Can ‘Brooklyn Nine-Nine’ Save ‘The Venue’ For Jake And Amy’s Toit Nups?

A review of tonight’s Brooklyn Nine-Nine coming up just as soon as Shrek Live comes to Broadway…

I’ve said it before and I’ll say it again: one of the reasons Jake and Amy have been such an entertaining couple is that the show only occasionally tells stories about their couplehood, and can often go whole episodes without acknowledging that they’re dating/engaged. So when we get a full-on Peralta/Santiago tale like in “The Venue,” you know it’s because someone in the writers room had a fun idea for the two of them, rather than because they felt they had to service the show’s primary romance.

Where Jake/Amy stories are often about how completely mismatched they are, or how competitive they can be, the early part of the “The Venue” got its laughs for what a well-oiled machine they can be when they have a common goal like having “toit nups” — a phrase that could have felt very forced (like some of the later Seinfeld episodes where they wanted to make a catchphrase happen), but didn’t because of Samberg’s sheer enthusiasm of saying it each time, and how naturally Fumero made it sound coming from the usually uptoit Amy. That Jake knows Amy well enough to want the flowers wrapped in chronologically significant New York Times crossword puzzles, or that she knows him well enough to commission a Nakatomi Plaza cake (and do a half-decent John McClane impression while saying “Welcome to the wedding, pal!”) was incredibly charming and fun, and then set us up nicely for the crisis of the Vulture vulturing their great wedding venue.

Things felt a bit rushed after that — in particular, I could have used a bit more time watching the Vulture pretending to be a good guy for the benefit of his fianceé Jean (Maria Thayer from Those Who Can’t) before Jake and Amy sacrificed the venue for the sake of telling her the truth — but on the whole the A-story managed to feel like a very Brooklyn Nine-Nine version of a familiar sitcom wedding planning story, and I will never mind seeing Dean Winters come back to play the Vulture.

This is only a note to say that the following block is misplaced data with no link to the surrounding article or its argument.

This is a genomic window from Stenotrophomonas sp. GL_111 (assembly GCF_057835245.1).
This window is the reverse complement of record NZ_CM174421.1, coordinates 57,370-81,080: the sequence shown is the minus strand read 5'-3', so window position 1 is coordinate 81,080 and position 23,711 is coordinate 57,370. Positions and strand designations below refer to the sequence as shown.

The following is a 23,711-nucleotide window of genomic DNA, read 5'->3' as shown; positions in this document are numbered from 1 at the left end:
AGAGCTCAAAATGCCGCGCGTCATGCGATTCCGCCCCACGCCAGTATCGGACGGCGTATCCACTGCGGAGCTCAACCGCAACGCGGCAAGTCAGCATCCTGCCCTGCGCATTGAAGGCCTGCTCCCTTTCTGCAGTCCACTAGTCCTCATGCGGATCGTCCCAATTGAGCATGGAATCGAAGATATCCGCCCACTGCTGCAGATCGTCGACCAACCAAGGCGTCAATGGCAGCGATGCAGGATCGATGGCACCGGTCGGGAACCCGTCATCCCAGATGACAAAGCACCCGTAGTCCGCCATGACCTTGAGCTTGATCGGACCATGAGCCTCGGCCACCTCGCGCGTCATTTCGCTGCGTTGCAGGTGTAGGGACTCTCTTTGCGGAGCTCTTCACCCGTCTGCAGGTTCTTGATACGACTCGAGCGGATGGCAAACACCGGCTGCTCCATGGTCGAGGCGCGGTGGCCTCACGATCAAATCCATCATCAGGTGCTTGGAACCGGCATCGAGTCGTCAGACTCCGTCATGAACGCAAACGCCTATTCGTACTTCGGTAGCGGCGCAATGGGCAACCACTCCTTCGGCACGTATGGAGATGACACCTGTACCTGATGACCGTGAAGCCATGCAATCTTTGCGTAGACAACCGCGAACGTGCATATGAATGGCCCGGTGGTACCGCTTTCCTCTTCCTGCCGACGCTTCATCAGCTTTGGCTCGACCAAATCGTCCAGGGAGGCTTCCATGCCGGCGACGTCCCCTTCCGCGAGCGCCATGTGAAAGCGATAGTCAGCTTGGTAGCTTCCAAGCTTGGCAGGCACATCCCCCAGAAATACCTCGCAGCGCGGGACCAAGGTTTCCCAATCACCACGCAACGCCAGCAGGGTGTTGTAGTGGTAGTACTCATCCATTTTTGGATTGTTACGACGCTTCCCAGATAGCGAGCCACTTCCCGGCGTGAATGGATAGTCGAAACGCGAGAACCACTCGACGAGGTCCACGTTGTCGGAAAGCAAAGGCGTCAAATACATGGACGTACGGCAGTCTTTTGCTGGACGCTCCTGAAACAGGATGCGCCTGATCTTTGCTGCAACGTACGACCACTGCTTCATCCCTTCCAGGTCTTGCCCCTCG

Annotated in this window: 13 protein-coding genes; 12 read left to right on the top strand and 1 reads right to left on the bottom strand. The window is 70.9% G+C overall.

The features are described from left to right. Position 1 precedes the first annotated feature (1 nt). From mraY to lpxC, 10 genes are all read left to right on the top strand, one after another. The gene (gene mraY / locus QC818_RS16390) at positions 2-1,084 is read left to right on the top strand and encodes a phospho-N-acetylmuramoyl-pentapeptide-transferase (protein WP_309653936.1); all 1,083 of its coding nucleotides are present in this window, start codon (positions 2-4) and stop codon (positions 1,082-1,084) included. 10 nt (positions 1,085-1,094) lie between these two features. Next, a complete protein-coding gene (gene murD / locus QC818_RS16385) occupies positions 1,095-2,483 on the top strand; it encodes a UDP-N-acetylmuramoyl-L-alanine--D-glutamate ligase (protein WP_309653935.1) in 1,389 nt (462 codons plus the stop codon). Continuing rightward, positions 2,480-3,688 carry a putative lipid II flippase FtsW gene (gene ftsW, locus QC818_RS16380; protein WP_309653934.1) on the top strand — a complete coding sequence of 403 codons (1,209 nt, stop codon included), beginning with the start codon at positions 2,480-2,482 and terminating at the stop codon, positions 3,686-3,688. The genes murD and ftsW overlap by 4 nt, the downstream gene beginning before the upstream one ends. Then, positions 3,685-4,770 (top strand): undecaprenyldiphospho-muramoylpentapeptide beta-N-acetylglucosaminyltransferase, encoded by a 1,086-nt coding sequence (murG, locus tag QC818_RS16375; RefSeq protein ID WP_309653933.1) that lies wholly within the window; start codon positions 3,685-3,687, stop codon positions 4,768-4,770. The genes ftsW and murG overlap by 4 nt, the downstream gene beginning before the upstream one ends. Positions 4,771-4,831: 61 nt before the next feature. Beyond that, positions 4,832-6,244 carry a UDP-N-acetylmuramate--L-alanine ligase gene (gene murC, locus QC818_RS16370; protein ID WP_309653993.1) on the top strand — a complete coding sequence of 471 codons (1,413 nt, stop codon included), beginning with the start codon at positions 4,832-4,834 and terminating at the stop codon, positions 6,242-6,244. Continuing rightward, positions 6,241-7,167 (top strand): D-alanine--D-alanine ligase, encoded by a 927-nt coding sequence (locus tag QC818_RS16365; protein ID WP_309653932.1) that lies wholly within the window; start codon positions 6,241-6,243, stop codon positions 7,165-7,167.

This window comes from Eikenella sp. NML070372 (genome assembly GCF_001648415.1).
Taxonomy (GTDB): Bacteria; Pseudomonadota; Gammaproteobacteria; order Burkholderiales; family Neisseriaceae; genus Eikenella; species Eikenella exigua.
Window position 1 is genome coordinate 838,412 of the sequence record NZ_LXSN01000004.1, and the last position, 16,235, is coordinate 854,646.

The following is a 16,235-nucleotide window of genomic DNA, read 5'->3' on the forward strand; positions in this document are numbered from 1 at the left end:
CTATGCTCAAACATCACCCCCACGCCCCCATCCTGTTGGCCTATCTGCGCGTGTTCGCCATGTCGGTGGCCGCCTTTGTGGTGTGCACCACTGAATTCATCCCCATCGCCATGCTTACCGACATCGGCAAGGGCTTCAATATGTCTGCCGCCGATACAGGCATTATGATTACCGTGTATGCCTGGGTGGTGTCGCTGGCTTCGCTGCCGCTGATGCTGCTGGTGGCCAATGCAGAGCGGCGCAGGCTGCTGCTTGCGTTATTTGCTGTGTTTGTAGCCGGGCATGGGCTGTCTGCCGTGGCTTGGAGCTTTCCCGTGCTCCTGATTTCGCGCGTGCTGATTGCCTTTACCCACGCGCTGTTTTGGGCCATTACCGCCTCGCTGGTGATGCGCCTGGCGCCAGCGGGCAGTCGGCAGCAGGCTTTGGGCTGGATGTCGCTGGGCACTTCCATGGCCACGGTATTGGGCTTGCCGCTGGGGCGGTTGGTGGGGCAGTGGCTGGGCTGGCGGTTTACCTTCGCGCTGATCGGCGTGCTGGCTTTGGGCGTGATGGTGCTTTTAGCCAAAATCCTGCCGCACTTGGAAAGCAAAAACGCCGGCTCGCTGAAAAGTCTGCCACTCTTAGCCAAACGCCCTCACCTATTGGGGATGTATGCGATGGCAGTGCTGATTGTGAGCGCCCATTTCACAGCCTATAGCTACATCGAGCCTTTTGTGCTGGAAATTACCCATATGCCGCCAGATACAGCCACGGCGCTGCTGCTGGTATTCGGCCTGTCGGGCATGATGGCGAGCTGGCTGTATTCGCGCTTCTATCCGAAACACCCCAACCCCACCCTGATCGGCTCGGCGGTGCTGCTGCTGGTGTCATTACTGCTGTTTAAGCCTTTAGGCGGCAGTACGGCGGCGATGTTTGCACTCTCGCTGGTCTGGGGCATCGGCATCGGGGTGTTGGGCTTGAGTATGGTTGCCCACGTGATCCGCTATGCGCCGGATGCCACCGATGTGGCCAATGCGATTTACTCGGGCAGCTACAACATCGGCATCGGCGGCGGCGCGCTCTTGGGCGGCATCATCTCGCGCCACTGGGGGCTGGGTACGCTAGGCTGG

The Charles/Rosa and Terry/Holt subplots were each pretty thin on their own(*), meanwhile, but the script cleverly wove the two of them together at the end, so that Terry’s problem (trying too hard to get everyone — even strangers like Terri-with-an-“i” — to like him) solved Charles’ problem (resenting the attention that Sgt. Peanutbutter(**) keeps stealing from him), and vice versa, making each of them feel richer in hindsight, even as both offered some comic pleasures (Holt taking offense at being called “Ray,” Terry struggling to both frown and stop speaking in the third person) before then. For that matter, it was a nice touch to have Rosa keep throwing donut holes into Jake’s mouth even after the terrific cold open, since those sequences are often treated as standalone comedy sketches. If the two of them really do this all the time, and have since the academy, then we should see them do it occasionally outside the sketch, particularly if the throws are as creative as some of those tosses wound up being before an errant hole went into the mouth of a rapturous Scully.

(*) And the Boyle/Diaz story leaned heavily on a big comic stunt (Charles being dragged by the horse) of the kind I almost never find nearly as funny as intended when Brooklyn does it.

(**) A dual homage, it seems, to both Lil Sebastian and Mr. Peanutbutter on BoJack Horseman.

What did everybody else think?

Alan Sepinwall may be reached at He discusses television weekly on the TV Avalanche podcast. His new book, Breaking Bad 101, is on sale now.